Severity, Occurrence and Detection FMEA Ranking Tables - Guidelines?

Y
#1
A question which has been bothering me for some times...
The Severity, Occurence and DEtection ranking tables given in the FMEA manual is just a guideline (suggestions).

My question is that can I change the criterias of the ranking up to my liking? Say for instance, if I'm in an industry of non-automotive, and where the process will not likely to endanger someone's life, can I change the ranking 10 to the criteria that suit my industry ?

Also another related question is that can I not follow the 1-10 ranking ? What I mean is can I have a Severity ranking, for instance, of 1 - 8 only ?
 
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D

Duke Okes

#2
Re: FMEA Ranking Tables

Yes, unless you are bound by regulatory or customer requirements you should use your own ranking system.
 
P

prototyper

#3
Re: FMEA Ranking Tables

FMEA is a tool to predict what can go wrong with a process, the consequences of that failure and the effectiveness of your controls to detect that failure in your process. It is used to ensure you have considered proper controls in the pre-production phases of a project and to drive improvement. The only reason for the scoring is that you have a comparative measure of your risks.

As you are non automotive, you are not bound contractually to the AIAG guidelines so, in theory, you can change the scoring method to whatever you wish.

That said, if you do change the scoring or criteria you may well have to start justifying your decisions to your CB every time you are audited! Changing the scoring could lead to long discussions as a 1 to 10 scale is most common practice. You would also have to identify and justify your action limit for your RPN. (I am aware of the opinion that an action limit is not always relevant!)
Also consider, do your customers have any specific requirements for the format of your FMEA?

The answer is, it is up to you to decide, but beware of the pitfalls!
 

SteelMaiden

Super Moderator
Trusted Information Resource
#4
jmho, 1) why reinvent the wheel, 2) wouldn't it be easier to just use what the standard is and lower your max RPN for triggering action, 3) why do FMEA if your process is such a low severity rating that you are thinking of redefining the FMEA?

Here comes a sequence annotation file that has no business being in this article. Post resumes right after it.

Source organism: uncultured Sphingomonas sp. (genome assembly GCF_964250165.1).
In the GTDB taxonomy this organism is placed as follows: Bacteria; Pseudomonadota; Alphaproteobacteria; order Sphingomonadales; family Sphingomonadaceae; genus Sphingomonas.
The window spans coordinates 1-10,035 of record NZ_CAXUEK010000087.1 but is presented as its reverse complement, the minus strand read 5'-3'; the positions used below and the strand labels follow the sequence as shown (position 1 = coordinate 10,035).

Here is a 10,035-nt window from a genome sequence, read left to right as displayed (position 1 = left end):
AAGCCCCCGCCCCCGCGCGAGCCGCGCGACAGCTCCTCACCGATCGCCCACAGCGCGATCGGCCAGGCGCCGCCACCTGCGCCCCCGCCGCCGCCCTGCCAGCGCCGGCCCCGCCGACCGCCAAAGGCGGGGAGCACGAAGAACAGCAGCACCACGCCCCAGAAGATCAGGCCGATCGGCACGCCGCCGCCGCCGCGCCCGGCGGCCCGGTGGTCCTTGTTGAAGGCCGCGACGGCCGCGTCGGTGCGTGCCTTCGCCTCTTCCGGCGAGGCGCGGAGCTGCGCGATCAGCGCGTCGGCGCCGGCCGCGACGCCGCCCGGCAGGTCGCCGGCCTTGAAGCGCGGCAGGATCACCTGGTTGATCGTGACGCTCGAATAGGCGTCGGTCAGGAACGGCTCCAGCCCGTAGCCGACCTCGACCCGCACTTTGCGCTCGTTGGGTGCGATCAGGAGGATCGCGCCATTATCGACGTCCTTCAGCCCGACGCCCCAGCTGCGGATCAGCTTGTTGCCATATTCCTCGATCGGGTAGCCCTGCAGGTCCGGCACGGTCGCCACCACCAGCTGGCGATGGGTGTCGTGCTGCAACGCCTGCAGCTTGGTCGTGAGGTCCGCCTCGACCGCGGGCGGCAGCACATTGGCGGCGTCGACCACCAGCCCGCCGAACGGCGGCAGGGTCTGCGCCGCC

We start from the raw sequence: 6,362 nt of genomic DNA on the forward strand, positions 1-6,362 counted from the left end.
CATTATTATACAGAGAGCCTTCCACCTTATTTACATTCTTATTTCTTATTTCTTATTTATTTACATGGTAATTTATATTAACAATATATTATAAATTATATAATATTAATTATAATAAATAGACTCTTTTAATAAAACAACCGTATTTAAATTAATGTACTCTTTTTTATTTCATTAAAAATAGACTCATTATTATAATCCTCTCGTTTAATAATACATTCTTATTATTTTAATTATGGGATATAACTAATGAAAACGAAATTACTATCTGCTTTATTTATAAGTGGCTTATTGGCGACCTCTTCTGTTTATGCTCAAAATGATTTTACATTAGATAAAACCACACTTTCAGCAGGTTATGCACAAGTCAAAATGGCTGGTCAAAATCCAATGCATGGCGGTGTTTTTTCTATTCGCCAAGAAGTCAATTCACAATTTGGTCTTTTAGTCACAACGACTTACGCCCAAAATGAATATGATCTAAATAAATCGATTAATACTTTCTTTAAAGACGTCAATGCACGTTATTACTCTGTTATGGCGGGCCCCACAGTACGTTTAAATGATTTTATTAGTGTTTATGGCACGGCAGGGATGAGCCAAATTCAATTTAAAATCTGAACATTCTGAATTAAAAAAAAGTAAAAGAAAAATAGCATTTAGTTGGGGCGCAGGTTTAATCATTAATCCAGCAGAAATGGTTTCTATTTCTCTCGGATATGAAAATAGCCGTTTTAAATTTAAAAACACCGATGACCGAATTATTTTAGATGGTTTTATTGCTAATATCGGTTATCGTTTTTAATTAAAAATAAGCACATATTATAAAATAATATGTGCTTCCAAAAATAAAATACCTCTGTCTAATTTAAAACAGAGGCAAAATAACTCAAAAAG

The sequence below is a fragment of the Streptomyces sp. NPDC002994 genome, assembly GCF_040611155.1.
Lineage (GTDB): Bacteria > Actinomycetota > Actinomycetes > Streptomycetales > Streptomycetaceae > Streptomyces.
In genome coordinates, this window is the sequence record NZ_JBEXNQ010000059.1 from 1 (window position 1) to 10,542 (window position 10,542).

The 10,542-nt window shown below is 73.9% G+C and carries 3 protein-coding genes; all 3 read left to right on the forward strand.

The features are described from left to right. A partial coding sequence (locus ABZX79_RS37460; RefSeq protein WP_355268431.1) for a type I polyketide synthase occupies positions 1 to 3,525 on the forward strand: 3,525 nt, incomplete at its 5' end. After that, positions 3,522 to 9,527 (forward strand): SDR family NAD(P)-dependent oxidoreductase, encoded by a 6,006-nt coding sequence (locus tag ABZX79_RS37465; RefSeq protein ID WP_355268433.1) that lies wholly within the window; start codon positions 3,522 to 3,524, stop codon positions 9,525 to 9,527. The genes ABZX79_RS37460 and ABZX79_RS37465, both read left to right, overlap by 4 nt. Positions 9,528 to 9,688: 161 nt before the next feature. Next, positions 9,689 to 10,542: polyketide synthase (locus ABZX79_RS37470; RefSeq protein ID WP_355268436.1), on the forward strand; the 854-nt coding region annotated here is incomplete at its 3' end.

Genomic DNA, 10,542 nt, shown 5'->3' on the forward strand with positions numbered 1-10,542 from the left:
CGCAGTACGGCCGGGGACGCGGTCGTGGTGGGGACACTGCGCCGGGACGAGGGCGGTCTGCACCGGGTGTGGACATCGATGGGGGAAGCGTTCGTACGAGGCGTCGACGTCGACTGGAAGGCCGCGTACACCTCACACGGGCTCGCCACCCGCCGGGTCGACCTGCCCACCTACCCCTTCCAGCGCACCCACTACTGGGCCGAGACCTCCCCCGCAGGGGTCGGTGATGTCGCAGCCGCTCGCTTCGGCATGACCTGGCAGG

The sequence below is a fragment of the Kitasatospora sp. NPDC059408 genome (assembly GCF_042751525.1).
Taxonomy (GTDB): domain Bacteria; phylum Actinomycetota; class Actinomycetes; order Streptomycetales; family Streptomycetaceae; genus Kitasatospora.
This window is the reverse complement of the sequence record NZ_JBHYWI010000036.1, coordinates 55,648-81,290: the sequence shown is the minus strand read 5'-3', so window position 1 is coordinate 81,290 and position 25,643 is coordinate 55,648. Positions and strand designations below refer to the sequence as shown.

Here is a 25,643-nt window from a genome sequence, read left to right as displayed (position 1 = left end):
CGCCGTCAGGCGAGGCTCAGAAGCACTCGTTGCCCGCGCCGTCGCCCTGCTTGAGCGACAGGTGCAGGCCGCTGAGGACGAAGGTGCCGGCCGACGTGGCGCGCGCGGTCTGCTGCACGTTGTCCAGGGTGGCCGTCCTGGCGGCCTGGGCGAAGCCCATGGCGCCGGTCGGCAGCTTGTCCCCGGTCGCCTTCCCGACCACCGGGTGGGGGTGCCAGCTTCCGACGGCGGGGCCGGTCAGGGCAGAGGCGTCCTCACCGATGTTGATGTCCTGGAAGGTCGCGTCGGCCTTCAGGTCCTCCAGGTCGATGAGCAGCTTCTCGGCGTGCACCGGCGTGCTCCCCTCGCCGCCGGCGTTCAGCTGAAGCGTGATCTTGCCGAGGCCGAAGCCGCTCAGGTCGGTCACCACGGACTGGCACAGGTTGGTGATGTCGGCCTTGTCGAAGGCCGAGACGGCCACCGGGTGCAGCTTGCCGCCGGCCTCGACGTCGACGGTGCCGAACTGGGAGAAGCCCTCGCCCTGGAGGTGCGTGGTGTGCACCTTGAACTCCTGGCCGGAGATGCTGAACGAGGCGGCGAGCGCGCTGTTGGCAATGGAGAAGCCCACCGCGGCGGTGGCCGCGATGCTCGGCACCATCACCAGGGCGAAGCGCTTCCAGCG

As stated previously, I would think that you would end up justifying your changes to your registrar, your customers, any interested parties.

:2cents:the opinions expressed are mine and mine alone.
 

Jen Kirley

Quality and Auditing Expert
Staff member
Admin
#6
Applying industry guidelines is helpful for the sake of continuity. For this reason I would avoid doing thinks like use a 1-8 scale, no matter how much I liked it. Since many things in our society are done on a scale of 1 to 10, this seems sensible.

But, there's no law that I know of. Guidelines means just that, a guide. What really matters is that all the needed elements are there, and are being consistently and effectively used. There are some things I won't compromise with, like how to derive RPN and that changign Severity requires a design change.
:2cents:
 

Stijloor

Staff member
Super Moderator
#7
A question which has been bothering me for some times...
The Severity, Occurrence and Detection ranking tables given in the FMEA manual is just a guideline (suggestions).

My question is that can I change the criterias of the ranking up to my liking? Say for instance, if I'm in an industry of non-automotive, and where the process will not likely to endanger someone's life, can I change the ranking 10 to the criteria that suit my industry ?

Also another related question is that can I not follow the 1-10 ranking ? What I mean is can I have a Severity ranking, for instance, of 1 - 8 only ?
You can adjust/change the ranking descriptions if that would better fit the terminology in your industry.

I would not change the 1-10 scale. It's an accepted practice, and it allows for comparisons and measuring with the same yard (meter) stick.

Having said this, please keep in mind the ultimate goal of the FMEA process: The prevention of problems in designs and processes. How you get there is less important.

Good luck.

Stijloor.
 

harry

Trusted Information Resource
#8
A good example of how it had been adapted is that for determining the severity of impacts in ISO 14001. Look at the relevant sections (keyword - impact or aspect) in our 'file attachments list' to see how different people/organization adapt them for their own use.
 
R

Roger Thorpe - 2008

#9
Hi all,

I've read all the comments above and as an FMEA consultant to the automotive sector for the last 13 years what I have found is that the standard ranking tables, usually occurrence don't suit all companies in automotive especially when they make either 10 a week or 600 a minute, because there is no resolution.
I also work in industrial, healthcare, railway, motorsport and banking sectors, in short you can do what you like.

I also would recommend you maintain the 1 - 10 approach for resolution.

The resulting numbers don't matter, the order does and as long as you are consistant the answer will always be the same regardless of value.
One last thing don't use a threashold they're not allowed!

Hope this helps,

Roger
 
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